wejumptostipulatingde nitions. Intheiranalysesoftheconceptof\identity,"bothGlea-
son(1983)andBrubakerandCooper(1999)concludethatthewholesale,chaoticspreadof
10\identitytalk"inpopularandacademiclanguagehasdepriveditofanymeaningatall.
QuotingA.O.Lovejoyontheword\romantic",Gleasonsaysthat\identity"has\cometo
meansomanythingsthat,byitself,itmeansnothing.Ithasceasedtoperformthefunction
ofaverbalsign"(p. 914). BrubakerandCooperbelievethatthetermhasacquiredso
manycontradictorymeaningsandusesinsociologythatitshouldbepurgedinfavorofmore
speci c terms. IwillargueBrubakerandCooperandGleasonaregivinguptoosoonon
bothpopularand\popularacademic"usage.
3 Theconstructionof\identity"
Ifinneedofade nition, onelooks rst todictionaries.Hereisthemostrelevantentryfor
\identity"intheOED(2ndedition,1989):\Thesamenessofapersonorthingatalltimesor
inallcircumstances;theconditionorfactthatapersonorthingisitselfandnotsomething
else;individuality,personality."Notethatthisdoesnoteasilycapturewhatweseemtomean
9Oneexampleoftheconfusionthatcanresultfrominattentiontoordinarylanguagemeaningscomesfrom
theuseof\rational"inrational-choice-in uenced politicalscienceapplications,whereithasbeenpopular
toarguethatcontrarytoconventionalwisdom,phenomenonX(war,genocide,ethnicviolence,etc.)canbe
explainedastheproductofrationalactorsmakingchoices.Butthemeaningof\rational"inrationalchoice
theoryconcernsprimarilythee ciency ofmeansforattainingdesiredends,whereasinordinarylanguage
\rational"alsoreferstowhetheraperson’sendsarecomprehensibleorevenmorallydefensible.
10SeealsoMackenzie(1978),whoseinitialdismayattheproliferationofidentitytalkinthe1970sBritain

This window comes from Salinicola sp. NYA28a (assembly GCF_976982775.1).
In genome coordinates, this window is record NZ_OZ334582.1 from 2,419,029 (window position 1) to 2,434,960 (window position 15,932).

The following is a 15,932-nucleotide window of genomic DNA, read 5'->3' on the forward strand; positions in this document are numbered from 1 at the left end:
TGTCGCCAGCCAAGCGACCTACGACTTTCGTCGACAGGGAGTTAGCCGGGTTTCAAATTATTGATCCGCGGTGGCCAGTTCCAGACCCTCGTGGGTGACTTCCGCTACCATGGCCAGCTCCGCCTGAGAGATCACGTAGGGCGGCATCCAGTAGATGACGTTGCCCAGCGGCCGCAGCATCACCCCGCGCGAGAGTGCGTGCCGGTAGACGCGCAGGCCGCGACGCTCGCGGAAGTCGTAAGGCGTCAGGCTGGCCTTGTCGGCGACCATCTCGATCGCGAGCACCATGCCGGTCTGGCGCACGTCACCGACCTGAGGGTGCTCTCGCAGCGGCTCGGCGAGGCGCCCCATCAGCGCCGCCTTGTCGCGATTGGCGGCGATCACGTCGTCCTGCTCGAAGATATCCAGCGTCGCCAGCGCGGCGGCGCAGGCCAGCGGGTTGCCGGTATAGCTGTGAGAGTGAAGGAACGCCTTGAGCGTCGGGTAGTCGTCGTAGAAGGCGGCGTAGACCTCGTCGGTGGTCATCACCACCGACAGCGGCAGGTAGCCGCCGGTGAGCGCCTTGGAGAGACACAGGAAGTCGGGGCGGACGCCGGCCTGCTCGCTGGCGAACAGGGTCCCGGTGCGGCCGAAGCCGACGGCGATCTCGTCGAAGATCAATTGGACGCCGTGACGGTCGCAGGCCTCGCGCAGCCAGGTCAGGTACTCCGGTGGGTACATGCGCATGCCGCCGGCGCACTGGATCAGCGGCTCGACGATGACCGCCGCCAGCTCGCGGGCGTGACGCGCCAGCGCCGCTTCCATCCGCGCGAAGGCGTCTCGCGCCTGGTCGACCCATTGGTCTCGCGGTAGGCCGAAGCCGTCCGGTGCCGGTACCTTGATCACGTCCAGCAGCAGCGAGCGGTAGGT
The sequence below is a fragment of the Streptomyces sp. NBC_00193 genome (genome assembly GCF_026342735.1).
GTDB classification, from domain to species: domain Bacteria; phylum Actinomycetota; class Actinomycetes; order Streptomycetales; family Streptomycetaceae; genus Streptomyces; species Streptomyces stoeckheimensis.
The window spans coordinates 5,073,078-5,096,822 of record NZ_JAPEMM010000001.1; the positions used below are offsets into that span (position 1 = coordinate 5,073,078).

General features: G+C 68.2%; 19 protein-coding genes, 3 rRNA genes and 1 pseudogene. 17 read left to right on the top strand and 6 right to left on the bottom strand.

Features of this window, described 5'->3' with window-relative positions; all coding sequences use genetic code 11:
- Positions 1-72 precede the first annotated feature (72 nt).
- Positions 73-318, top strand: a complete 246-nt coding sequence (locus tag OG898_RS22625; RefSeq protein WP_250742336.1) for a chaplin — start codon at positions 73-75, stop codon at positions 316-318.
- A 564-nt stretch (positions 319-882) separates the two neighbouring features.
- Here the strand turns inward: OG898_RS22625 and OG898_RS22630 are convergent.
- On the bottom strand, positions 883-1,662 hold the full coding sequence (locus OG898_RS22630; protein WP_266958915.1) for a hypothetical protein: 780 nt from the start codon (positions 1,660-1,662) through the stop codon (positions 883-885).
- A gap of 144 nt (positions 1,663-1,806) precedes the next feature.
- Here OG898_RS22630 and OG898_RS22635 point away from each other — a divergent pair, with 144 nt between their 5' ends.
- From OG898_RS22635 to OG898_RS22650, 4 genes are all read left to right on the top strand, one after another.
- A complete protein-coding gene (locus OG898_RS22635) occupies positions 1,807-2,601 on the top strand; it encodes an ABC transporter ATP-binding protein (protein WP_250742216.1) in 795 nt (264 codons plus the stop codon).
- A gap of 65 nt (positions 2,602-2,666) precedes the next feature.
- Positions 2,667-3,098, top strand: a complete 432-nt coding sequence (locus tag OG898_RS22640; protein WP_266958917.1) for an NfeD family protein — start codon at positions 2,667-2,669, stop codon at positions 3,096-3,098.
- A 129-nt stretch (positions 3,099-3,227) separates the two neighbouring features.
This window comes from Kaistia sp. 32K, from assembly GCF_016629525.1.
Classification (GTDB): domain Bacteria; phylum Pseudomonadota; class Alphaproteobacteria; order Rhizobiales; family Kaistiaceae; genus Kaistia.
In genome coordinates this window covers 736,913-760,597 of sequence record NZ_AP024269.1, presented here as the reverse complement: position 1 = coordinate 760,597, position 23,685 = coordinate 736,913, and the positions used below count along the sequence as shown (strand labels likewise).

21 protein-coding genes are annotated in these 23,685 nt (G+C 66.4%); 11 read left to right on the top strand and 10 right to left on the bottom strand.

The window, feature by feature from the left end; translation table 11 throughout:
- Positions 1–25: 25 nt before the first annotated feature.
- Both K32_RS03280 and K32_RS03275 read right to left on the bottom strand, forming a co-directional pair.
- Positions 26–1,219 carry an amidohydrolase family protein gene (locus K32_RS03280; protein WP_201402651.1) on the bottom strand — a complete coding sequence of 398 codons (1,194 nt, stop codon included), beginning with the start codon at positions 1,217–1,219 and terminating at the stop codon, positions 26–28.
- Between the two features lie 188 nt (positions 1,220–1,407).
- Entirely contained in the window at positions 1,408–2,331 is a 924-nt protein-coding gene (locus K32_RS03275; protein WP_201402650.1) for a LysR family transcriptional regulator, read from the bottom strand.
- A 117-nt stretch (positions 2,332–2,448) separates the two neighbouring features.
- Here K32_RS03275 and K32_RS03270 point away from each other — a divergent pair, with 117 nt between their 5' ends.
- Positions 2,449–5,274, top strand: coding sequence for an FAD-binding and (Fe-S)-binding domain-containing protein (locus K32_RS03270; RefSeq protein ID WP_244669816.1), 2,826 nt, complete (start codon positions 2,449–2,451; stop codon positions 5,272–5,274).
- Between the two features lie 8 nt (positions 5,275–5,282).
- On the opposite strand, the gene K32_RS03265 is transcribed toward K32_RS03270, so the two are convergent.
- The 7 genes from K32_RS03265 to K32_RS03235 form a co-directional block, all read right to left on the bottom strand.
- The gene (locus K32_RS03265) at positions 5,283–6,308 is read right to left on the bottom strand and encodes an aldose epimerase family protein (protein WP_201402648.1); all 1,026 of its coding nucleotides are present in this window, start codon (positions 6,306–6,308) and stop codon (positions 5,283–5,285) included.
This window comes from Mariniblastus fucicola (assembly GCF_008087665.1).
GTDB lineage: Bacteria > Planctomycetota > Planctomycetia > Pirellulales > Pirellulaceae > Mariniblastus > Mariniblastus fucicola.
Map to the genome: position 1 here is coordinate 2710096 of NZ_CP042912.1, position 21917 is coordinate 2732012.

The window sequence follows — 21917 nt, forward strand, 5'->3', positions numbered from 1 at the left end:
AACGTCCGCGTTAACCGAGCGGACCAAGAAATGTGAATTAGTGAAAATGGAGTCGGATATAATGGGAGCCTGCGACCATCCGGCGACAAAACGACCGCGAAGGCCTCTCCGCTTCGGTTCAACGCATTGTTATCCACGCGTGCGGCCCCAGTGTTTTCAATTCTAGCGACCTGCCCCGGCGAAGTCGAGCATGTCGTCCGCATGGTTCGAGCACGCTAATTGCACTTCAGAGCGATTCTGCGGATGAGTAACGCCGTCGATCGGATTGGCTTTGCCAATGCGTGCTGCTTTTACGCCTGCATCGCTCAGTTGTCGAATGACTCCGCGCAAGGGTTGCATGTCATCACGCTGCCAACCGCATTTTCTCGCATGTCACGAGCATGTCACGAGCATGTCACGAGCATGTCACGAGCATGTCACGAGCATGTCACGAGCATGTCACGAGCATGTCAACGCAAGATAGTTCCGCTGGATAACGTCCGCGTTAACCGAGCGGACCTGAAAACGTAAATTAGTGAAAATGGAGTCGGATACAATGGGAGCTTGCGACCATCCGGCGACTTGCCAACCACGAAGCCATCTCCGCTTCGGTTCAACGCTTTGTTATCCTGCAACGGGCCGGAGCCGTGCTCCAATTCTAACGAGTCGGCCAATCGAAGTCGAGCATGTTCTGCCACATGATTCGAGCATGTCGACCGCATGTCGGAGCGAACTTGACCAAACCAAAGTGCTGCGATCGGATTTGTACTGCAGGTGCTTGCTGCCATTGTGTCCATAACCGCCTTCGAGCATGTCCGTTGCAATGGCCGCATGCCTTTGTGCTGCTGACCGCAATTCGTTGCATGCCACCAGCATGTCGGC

leadshimtospeakofthe\murder"oftheconcept.
7whenwereferto\nationalidentity"or\ethnicidentity,"forexample. Isnationalidentity
thesamenessofanationinalltimesandplaces,ortheconditionofbeingthisnationand
notanother?Certainlytheideaofnationalidentityentailsanideaoftemporalandspatial
continuityofanation,butthisisn’twhatanessayonthenationalidentityoftheRussians
(forexample)wouldbefocusedon. Norisnationalidentitythefactorconditionofbeing
di eren tfromothernations,butrathersomethingaboutthecontentofthedi erences.
Thedictionaryde nition alsofailstocapturewhatweintendbydeclarationsofthe
form\myidentityis[suchandsuch]...",although\individuality"maycomeclosehere
(\personality"isclearlywayo ).MosttellingisthecomparisonbetweentheOEDde nition
andthesocialscientist’sde nitions listedabove.Whilethereisconsiderableoverlapamong
socialscientist’sde nitions, thereisalmostnonewiththedictionarymeaning.
Animportantpointfollows: Ourpresentconceptof\identity"isrecent,oratleast
recentenoughthatdictionarieshavenotcaughtupwithcurrentusage.TheOEDde nition
isreportinganoldermeaningofthewordthatisstillusedquitefrequentlyineveryday
speechbutisnonethelessnarrowerthanourpresentconceptofidentity.Inthisoldersense,
\identity"referstothe(oftenlegal)associationofaparticularnametoaparticularperson{
thequalityofbeingaparticularperson,orthesamepersonasbefore,asin\sherevealedthe
identityofthemurderer"or\acaseofmistakenidentity."Thisusageisstillverymuchwith
11us. Forexample,thereisaminorgenreofnewspaperarticlesaboutthetheftofcreditand
12otheridenti cation cardsthatrefersto\stolenidentities." Butnotethatthisisaquite
di eren tsensefromwhatwemeanwhenwesay\Ican’tdothatbecauseitisinconsistent
withmyidentity"orclaimthat\Ethniccon icts areparticularlypronetoviolencebecause
theyinvolvemattersofidentity."
11Mackenzie(1978,25)callsthisthe\bureaucraticusage."
12Laitin(1998)identi es thisgenreinananalysisofusagebasedonaNexis-Lexissearch.Hereportsthe
followinginstance,from USA Today: \AuthoritieshavechargedJanetzke,40,ofStreamwoodwithwhat
amountstothetheftofanotherperson’sidentity. Policesayheusedthenameandcredithistoryofa
35-year-oldtruckerfromWoodDale... andeventookoutatelephonenumberinhisname. ‘Hejusttook
awaymyhusband’sidentity,’thetruckdriver’swifesaid.‘It’sjustabigmess.’"Inmyownrandomsample
of40usesof\identity"inmajorEnglishnewspapersidenti ed byNexis-Lexis,Ifoundthatabout40% t
thedictionary,\mistakenidentity"sense.
8